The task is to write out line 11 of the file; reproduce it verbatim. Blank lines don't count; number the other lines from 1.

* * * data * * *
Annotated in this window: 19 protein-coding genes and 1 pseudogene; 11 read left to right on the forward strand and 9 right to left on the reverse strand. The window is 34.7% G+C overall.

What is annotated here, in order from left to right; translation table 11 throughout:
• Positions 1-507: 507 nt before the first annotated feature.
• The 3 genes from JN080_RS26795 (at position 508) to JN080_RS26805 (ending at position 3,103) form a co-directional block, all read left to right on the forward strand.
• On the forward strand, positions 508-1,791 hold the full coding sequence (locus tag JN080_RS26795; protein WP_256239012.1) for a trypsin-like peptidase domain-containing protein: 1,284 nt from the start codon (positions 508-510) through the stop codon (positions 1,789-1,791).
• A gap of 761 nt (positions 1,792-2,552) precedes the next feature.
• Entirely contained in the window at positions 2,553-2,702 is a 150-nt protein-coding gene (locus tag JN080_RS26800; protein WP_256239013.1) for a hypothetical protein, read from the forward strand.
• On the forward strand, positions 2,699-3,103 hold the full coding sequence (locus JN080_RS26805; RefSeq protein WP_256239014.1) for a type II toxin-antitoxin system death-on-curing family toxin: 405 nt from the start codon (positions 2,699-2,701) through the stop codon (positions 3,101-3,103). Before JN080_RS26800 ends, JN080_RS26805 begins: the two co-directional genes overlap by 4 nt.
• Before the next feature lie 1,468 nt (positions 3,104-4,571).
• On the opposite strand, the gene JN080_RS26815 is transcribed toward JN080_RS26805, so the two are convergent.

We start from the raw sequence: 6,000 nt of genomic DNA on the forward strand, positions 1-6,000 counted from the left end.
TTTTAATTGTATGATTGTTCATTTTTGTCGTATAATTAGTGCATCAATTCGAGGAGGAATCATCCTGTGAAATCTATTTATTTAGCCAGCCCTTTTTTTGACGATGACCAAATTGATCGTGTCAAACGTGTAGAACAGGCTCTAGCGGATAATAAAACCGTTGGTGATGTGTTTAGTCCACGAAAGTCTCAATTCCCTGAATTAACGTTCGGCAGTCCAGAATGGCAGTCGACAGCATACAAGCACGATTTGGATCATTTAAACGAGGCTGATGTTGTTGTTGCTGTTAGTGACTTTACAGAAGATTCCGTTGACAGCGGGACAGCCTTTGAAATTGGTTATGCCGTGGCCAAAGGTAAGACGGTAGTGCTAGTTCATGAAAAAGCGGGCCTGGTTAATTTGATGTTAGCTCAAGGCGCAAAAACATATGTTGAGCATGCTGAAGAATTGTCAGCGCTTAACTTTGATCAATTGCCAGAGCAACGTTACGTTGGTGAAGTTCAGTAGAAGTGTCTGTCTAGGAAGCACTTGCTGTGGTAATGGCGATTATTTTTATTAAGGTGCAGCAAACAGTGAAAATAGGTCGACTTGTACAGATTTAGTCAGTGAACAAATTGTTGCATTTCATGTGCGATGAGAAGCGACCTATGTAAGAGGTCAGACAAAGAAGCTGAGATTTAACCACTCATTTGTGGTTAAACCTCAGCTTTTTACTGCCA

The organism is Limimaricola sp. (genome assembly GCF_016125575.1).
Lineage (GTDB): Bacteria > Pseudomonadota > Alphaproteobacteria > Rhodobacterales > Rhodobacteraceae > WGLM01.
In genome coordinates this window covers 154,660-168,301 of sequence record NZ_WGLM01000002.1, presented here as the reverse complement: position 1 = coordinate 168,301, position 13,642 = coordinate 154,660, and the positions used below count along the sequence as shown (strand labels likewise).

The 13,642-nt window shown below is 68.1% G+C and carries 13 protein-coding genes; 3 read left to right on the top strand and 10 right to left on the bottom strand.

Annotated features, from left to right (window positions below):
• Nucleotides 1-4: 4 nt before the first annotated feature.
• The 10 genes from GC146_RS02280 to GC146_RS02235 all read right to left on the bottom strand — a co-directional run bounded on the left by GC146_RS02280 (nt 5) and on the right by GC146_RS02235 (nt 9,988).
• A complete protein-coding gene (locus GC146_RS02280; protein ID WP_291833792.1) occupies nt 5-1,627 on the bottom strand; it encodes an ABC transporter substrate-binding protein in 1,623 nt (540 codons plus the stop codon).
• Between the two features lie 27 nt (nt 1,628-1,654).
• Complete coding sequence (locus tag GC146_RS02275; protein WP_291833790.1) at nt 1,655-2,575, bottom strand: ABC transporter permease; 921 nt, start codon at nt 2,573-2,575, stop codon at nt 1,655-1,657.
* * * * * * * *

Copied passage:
We start from the raw sequence: 6,000 nt of genomic DNA on the forward strand, positions 1-6,000 counted from the left end.